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Tips and Advise for visiting France by Road to Travel Inc.

Tuesday, August 25, 2015

Visit the beautiful castles in the Loire Valley

The group forty-two fairy-tale châteaux in the Loire Valley is one of France's most popular tourist destinations. Visiting them all can be a daunting task, so here we pick the five most spectacular castles for you.

Château de Chambord
The largest chateau of the Loire Valley, Chambord boasts 156-metre façade, 440 rooms,  282 fireplaces, 77 staircases and a beautiful park stretching over 13,000 acres. The castle was built by François I who was only 25 years old when he commissioned the construction. Château de Chambord was never furnished as it served as a hunting lodge for short stays and all the necessities were brought by the king’s entourage that consisted of up to 2,000 people. During World War II, some of France's most valuable national treasures and works of art, including the Mona Lisa, were housed in Chambord.

Château de Chambord

Château de Blois
A former residence of seven Kings and ten Queens of France, Blois consists of 564 rooms in total, 75 staircases, and 100 fireplaces. The oldest part of the castle dates back to the 13th century where the spectacular Salle des États (Hall of States) is located. Three wings, built over centuries feature gothic, Renaissance and classical architectural styles. Today the castle houses Blois’ Fine Arts museum as well as various temporary exhibitions in the lavish decorated royal apartments.

Château d'Azay-le-Rideau

Château d'Azay-le-Rideau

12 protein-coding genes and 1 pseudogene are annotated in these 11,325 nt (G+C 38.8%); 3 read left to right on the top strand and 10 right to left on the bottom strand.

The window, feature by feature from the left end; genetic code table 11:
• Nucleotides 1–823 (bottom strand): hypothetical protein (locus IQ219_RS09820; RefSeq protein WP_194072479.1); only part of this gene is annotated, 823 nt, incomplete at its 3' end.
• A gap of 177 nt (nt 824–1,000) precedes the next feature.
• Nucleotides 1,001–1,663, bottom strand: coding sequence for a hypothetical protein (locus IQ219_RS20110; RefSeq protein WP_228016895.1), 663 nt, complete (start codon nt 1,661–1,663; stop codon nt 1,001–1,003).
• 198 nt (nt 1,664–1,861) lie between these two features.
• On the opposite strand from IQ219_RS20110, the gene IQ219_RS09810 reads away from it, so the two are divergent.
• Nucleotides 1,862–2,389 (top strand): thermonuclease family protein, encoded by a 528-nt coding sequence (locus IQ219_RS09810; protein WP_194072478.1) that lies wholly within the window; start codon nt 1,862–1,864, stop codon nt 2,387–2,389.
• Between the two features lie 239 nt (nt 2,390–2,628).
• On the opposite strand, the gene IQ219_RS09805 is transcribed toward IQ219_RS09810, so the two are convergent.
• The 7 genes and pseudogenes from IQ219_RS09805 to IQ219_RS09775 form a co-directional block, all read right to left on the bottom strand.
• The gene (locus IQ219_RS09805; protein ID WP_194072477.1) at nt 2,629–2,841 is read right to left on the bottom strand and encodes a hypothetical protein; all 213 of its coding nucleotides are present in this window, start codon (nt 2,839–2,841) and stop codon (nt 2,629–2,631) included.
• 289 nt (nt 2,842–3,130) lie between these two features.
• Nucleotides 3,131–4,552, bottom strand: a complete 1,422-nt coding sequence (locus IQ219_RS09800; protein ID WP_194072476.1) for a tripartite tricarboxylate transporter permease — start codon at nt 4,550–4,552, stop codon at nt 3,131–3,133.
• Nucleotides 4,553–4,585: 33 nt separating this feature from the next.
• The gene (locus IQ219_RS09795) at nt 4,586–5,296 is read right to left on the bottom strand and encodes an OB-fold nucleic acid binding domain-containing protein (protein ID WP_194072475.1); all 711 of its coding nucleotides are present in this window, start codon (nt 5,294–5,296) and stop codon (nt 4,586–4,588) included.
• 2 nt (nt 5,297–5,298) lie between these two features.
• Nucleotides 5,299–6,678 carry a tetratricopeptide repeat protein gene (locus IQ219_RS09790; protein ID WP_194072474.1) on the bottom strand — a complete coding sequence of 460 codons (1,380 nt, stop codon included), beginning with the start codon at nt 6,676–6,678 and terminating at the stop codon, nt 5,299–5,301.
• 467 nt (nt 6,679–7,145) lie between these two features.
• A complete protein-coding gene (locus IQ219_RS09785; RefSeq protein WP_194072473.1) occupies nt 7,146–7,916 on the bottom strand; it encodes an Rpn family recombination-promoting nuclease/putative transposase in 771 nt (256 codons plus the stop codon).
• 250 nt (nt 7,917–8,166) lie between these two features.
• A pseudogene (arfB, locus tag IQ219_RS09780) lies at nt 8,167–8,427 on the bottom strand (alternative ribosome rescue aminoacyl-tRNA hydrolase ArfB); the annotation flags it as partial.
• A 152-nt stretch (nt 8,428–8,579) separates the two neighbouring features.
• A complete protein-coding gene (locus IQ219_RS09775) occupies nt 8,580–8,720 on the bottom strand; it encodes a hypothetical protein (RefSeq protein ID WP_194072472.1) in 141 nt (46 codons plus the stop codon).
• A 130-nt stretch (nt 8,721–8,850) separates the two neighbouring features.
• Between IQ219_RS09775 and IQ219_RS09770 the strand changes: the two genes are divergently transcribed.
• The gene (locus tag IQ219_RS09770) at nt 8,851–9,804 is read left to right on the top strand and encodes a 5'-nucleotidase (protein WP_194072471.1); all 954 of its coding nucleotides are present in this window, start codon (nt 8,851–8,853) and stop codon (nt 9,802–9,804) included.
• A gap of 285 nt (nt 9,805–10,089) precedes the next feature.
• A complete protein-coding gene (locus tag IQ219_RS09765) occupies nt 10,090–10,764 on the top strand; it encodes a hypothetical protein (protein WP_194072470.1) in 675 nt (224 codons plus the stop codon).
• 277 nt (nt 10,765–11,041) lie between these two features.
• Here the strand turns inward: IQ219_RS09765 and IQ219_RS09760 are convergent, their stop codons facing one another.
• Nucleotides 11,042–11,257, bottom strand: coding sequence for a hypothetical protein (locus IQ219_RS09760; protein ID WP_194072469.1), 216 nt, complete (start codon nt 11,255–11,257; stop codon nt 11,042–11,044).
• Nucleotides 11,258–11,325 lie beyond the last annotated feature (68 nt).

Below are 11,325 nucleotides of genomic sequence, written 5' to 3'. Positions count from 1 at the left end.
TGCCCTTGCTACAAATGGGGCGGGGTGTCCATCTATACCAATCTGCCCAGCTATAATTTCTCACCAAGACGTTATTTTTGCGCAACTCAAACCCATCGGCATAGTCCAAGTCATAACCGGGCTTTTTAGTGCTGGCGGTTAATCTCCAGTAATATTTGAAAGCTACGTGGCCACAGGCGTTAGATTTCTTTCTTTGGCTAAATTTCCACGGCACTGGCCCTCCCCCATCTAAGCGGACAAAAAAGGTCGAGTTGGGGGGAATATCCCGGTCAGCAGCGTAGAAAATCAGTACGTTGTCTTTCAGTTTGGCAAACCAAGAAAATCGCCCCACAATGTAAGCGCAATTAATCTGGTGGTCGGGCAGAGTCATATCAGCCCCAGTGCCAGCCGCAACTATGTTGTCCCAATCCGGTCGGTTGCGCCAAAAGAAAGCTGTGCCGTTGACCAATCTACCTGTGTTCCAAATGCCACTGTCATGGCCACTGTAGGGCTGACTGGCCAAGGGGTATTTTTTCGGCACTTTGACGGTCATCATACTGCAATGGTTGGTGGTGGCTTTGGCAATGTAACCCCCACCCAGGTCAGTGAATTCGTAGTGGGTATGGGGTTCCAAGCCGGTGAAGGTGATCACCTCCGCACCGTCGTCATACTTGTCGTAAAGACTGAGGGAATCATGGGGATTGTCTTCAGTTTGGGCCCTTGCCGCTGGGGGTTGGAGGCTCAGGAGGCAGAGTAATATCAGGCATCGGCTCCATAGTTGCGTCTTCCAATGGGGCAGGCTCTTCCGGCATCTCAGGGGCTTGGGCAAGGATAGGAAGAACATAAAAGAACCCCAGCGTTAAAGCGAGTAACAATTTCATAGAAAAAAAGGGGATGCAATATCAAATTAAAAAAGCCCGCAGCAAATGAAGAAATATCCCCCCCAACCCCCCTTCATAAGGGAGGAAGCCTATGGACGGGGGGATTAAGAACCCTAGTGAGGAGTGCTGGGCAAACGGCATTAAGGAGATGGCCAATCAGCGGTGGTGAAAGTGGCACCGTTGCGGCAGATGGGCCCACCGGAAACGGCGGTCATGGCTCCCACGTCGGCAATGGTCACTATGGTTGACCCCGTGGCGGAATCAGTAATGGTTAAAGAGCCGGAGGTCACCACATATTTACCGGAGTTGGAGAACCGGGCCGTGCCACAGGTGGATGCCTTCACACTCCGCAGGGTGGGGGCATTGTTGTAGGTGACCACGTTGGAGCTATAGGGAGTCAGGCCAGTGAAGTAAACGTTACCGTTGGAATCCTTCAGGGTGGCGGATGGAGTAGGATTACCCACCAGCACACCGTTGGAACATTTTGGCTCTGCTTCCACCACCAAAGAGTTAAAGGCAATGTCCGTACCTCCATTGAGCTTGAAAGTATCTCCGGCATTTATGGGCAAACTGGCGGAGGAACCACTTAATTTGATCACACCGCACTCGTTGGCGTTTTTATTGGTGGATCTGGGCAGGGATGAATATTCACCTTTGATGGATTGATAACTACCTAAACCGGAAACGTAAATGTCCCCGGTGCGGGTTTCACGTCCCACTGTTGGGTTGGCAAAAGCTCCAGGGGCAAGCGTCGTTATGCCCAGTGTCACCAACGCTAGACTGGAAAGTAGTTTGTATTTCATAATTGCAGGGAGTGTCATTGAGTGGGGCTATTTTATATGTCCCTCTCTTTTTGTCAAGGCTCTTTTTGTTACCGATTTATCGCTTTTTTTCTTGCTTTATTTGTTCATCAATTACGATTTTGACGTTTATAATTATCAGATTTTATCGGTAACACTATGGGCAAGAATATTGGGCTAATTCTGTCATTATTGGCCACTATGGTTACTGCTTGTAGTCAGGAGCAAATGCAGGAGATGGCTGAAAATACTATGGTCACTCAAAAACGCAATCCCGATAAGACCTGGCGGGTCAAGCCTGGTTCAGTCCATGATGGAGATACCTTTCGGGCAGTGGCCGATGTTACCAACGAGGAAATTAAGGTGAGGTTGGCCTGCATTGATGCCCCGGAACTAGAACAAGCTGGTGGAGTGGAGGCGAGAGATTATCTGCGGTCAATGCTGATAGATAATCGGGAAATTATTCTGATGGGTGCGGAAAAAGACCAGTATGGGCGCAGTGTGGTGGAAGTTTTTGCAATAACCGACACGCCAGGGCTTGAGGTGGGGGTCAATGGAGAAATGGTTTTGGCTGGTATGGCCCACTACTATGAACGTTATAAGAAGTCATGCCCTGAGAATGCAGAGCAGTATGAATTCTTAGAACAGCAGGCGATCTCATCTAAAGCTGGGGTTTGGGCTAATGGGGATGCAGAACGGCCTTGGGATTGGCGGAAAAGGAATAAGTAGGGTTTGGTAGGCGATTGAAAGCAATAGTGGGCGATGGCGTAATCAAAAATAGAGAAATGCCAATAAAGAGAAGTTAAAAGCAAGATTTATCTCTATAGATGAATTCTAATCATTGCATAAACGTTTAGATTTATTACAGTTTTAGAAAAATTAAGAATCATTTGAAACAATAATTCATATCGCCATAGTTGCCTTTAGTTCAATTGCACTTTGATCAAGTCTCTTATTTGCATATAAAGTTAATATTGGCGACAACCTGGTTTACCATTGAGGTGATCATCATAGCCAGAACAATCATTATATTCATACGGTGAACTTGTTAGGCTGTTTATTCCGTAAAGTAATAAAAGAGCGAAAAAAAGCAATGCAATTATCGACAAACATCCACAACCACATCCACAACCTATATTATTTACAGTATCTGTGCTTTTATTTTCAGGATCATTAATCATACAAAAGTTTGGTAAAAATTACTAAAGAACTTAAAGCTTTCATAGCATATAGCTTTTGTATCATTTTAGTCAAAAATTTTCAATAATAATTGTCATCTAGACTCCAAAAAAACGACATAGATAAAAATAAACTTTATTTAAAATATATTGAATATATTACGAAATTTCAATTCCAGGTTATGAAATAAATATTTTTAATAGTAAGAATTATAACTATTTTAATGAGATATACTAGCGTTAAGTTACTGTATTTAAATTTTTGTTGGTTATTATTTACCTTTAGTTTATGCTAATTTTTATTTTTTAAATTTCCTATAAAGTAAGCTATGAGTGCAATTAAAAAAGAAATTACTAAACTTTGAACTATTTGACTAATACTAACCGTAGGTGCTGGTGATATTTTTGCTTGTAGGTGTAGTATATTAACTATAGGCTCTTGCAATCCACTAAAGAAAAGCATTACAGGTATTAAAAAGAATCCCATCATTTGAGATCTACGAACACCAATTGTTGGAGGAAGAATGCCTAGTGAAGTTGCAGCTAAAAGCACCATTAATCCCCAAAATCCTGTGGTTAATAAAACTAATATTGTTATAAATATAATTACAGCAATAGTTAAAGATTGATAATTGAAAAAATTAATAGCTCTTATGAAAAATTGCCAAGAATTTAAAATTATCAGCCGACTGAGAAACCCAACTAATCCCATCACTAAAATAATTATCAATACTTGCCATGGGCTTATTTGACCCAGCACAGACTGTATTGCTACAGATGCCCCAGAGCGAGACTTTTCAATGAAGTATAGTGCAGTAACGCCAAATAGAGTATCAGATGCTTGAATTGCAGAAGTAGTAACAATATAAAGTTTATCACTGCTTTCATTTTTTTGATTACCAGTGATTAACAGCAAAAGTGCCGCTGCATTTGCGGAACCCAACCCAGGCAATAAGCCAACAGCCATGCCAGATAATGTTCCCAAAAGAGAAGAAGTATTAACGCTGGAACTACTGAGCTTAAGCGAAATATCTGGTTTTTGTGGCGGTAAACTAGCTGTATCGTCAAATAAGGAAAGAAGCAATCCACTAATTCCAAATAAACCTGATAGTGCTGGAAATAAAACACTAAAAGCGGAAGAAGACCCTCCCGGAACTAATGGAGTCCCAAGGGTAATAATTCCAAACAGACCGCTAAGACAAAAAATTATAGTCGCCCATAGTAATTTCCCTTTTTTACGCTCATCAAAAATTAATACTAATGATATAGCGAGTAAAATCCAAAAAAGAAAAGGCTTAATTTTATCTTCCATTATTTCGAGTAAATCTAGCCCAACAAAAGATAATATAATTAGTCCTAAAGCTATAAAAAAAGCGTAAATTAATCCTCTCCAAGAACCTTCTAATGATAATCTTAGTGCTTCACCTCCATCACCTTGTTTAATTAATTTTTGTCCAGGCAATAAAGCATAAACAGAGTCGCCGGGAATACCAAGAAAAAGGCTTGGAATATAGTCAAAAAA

Nestled on a small island hidden by centuries-old trees, Château d' Azay-le-Rideau is one of the most romantic castles in the Loire Valley. Although significantly smaller than many other castles in the area, Azay-le-Rideau packs a punch with its richly decorated drawing rooms and stately apartments boasting a splendid collection of of Flemish tapestries from the 16th and 17th centuries.

Chateau d'Amboise
A favourite of many French kings, Chateau d'Amboise witnessed some gruesome events: King Charles VIII died here in 1498 after hitting his head on a door lintel; in the 16th century 1200 Protestants who had tried to revolt were hanged on iron hooks on the castle’s walls. A few hundred metres from the castle stands Le Clos-Lucé manor where Leonardo da Vinci spent final years of his life.

Château de Chenonceau

Château de Chenonceau
Famous for its arches spanning the River Cher, the Chenonceau castle has opulent furnishings, beautiful formal gardens and an impressive art collection, which includes masterpieces by Rubens, van Dyck, van Loo).

Photos via Flickr by: Dimitar Denev, Mark Weston, Andrea Schaffer.

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